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Navigating Challenges in HCC Coding and Risk Adjustment

HCC coding processes while not designed to be complex, may not be immediately apparent, making it tedious and time-consuming. Despite its inherent difficulty, the main goal is to provide an accurate and complete overview of each member’s risk profile with the goal of better understanding their health state and being able to predict the cost of care.

Every year, the Centers for Medicare and Medicaid Services (CMS) mandates that providers identify all eligible conditions. Insufficient documentation and non-specific diagnosis have a negative influence on reimbursement. More accurate HCC risk adjustment coding and appropriate remuneration for excellent care can be achieved when healthcare organizations strengthen their EMR tools, data, analytics, and education programs for patients with chronic conditions.

As the number of medicare advantage beneficiaries continues to rise yearly, it becomes even more important for providers to assign patients appropriate HCC codes. Better HCC Coding can facilitate more wholesome care for patients and fair reimbursement for healthcare providers.

Some of the main points of the HCC system and risk adjustment processes include:

  • Each year, CMS requires that a patient has contact with an APRN, PA, or physician.
  • The diagnosis can only be supported if the documentation is accurate. 
  • Only some ICD 10 codes have HCC Value assigned. For example, the table below includes a few ICD 10 codes with CMS HCC value assigned vs. no value assigned:
ICD 10 CMS HCC value assigned ICD 10 No CMS HCC value assigned
J69.0 Aspiration Pneumonia J18.9 Pneumonia
N18.4 CKD 4 N28.9 Renal Insufficiency
I48.91 Atrial Fibrillation I49.9 Arrhythmia
F32.0 Major depression, single, mild. F32.9 Depression
G20 Parkinson R25.1 Tremor

 

  • It might be difficult to decipher some HCC codes. It is possible that doctors will seek assistance in making decisions.
  • Many Medicare contracts are affected by the complexity and severity of the population.

Furthermore, The conventional HCC risk adjustment coding method is time-consuming and inefficient, often stifling operations. Medical coders go through massive amounts of medical records to achieve more accurate risk rankings. The lengthy and costly process may annoy healthcare workers, leading to human error (such as missing HCC risk codes) that can cost a healthcare provider millions. Traditional coding inefficiencies cost healthcare organizations 20-30% of annual revenue, according to IDC. Manual processes will become harder to sustain as coding approaches become more advanced, which is why a lot of Healthcare providers are looking for technology to help support these processes.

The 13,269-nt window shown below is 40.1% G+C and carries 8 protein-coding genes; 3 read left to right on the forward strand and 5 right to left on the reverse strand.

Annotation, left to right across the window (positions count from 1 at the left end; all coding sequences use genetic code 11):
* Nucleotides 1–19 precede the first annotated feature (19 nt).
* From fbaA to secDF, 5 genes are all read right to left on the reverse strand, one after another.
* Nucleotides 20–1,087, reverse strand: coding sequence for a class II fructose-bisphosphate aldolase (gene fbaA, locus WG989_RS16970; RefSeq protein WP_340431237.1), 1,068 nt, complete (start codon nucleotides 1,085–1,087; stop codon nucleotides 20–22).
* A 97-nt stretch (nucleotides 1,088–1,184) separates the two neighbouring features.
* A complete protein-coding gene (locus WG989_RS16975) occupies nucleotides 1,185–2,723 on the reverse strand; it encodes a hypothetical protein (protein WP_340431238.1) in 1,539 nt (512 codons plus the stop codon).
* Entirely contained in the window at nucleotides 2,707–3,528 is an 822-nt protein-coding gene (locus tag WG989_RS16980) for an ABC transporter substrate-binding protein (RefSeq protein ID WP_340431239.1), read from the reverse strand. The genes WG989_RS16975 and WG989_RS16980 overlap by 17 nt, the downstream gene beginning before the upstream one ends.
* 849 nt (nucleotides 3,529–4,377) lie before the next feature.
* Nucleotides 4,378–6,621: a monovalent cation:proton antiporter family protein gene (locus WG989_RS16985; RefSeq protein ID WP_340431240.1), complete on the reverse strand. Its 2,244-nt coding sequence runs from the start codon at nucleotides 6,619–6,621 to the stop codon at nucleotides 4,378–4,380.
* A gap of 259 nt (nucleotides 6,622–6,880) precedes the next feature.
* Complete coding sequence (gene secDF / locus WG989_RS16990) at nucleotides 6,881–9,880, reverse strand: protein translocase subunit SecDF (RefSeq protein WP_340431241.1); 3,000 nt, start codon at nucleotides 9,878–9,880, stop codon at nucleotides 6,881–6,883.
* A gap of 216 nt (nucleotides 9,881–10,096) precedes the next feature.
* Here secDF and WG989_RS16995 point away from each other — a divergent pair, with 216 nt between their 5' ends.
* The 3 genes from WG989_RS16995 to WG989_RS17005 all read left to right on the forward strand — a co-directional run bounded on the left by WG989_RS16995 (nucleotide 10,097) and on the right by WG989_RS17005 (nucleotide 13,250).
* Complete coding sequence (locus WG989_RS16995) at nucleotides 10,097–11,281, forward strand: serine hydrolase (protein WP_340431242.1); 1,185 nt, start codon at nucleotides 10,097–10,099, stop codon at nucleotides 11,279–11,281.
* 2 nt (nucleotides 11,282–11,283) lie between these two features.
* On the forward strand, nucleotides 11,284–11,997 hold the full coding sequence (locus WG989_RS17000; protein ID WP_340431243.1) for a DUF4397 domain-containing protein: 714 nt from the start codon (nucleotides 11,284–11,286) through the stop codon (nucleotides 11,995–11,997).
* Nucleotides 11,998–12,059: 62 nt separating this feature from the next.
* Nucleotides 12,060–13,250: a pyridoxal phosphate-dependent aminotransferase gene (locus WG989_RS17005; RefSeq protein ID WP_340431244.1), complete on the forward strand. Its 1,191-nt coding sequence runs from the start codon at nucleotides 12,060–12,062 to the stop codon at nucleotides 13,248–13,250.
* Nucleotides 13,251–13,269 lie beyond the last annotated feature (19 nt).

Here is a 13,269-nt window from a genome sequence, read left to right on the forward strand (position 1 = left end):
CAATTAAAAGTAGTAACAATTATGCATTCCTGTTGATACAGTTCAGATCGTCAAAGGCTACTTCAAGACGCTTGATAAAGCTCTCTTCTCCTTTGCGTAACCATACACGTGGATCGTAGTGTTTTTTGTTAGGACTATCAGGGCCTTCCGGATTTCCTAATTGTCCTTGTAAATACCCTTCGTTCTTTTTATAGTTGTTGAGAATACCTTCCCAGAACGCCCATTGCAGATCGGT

In our previous article, we talked about how accurate data management is a key step in making improvements in the HCC coding sector along with the development of a task-specific team to improve patient care and delivery. In addition to considering a task-specific team assigned, we also suggest looking into smart HCC Coding and risk adjustment technology, this can help your teams achieve more accurate results and save time. Check out Inferscience’s HCC Assistant to learn more about HCC coding technology that is EHR integrated.

 

Sources/References:

  • U.S department of Health & Human Services guidance document on risk adjustment; https://www.hhs.gov/guidance/document/2021-icd-mapping
  • Centre for Medicare & Medicaid services guidance on HCC coding & risk adjustment; https://www.cms.gov/Regulations-and-Guidance/Guidance/Transmittals/Downloads/R116MCM.pdf
  • International Classification of Disease (ICD-10)- CM codes; https://www.who.int/standards/classifications/classification-of-diseases
  • American Academy of Family Physicians (AAFP); HCC Coding, Risk Adjustment, and Physician Income: What You Need to Know; https://www.aafp.org/fpm/2016/0900/p24.html
  • Diagnosis Coding for Value-Based Payment: A Quick Reference Tool; https://www.aafp.org/fpm/2018/0300/p26.html.
  • Understanding and Improving Risk Adjustment in Team-Based Care; https://www.aafp.org/fpm/2020/1100/p29.html